Please allow me to rephrase: since (mostly, kinda, maybe temporarily) giving up Facebook, I am ok now. Actually, I am better than ok. I have totally disassembled my KitchenAid mixer and repaired the switch. (The part only cost $10, including shipping!) I have taken my daughter swimming, and bike riding, and made cookies with her. I have not once checked my feeds or even my e-mail on my phone while half-attentively interacting with her. I have done lots and lots of laundry, even folding it fresh out of the dryer! I have mostly overcome my fear of chickens. I wrote long e-mails to friends that I might otherwise have only communicated with via broadcast status updates.
I prayed. I prayed and prayed for so many people that I hadn’t had the time or energy to pray for when their problems were collected in with literally hundreds of millions of other people with also big problems. I prayed that God would call other people to pray for the hundreds of millions of people that I missed, and would inspire me to pray the prayers I most needed to pray.
I scrubbed my shower. And my bathroom counter. And as I was scrubbing the counter, I had an insight about Amos. But it wasn’t ready yet. So I read a book, and I talked with my husband, and I didn’t check Facebook first thing in the morning and last thing before bed. I called my mother and my sister in the same day. I listened to one news story on the radio, and then turned it off to think about it instead of listening to the next one, too. I cleaned 1500 messages out of my inbox. And then I knew what I wanted to write, and I wrote and wrote until time to pick up my daughter from school, and get ready for the chickens who are living in our garage over the weekend. Chickens. I can’t believe it.
Now it is my intention to pop on over to Facebook and post this and set the hearts of all of you, my loving friends and family, at ease. Pray for me, that I make it in and out of the Kingdom of Zuckerberg before finding something so interesting that I get stuck catching up on my feed. It is late, and I do not have the six hours that it would take to make headway on the backlog of your interesting thoughts and beautiful photographs and very important articles. Ugh. That sounded condescending and awful. I hope that you all understand that I meant all of that completely un-ironically. I love you guys and all your posts, or I would have hidden you from my feed, easy peasey. You’re just so darn thought-provoking! And funny! And your kids are growing like weeds and doing interesting stuff, and I haven’t even met them in person yet!!!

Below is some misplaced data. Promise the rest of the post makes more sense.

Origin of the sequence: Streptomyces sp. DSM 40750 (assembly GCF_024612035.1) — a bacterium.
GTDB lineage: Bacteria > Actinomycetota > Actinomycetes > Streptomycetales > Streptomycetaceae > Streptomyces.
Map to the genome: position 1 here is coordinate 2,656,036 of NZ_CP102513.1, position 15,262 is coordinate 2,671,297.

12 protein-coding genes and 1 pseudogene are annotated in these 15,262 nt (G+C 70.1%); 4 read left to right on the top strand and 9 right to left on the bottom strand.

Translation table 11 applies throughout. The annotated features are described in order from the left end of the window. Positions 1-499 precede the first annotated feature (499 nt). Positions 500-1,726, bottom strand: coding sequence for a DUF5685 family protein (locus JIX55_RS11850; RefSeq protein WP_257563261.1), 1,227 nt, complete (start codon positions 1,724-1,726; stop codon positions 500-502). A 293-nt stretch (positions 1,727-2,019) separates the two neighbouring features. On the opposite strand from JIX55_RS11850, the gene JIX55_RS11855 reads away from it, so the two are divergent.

OK, I almost talked myself into getting back in there. But here’s the thing: I have challah french toast to make in the morning, and then I go to the Farmer’s Market, and then we are letting a bunch of chickens and children loose in the back yard. After lunch, I am hoping to put my mixer back together. I have dozens of cookies to bake, a house to clean, and a Sunday school lesson on the 2nd chapter of Amos to finish writing before I can move on to writing the next 3 Amos lessons after that. And I would like to get around to calling my mother again. So… I think I am going to stay away a bit longer – at least until I can figure out how to manage my “complete feed-reading” compulsion. I hope you guys understand.
Grace and Peace, Sarah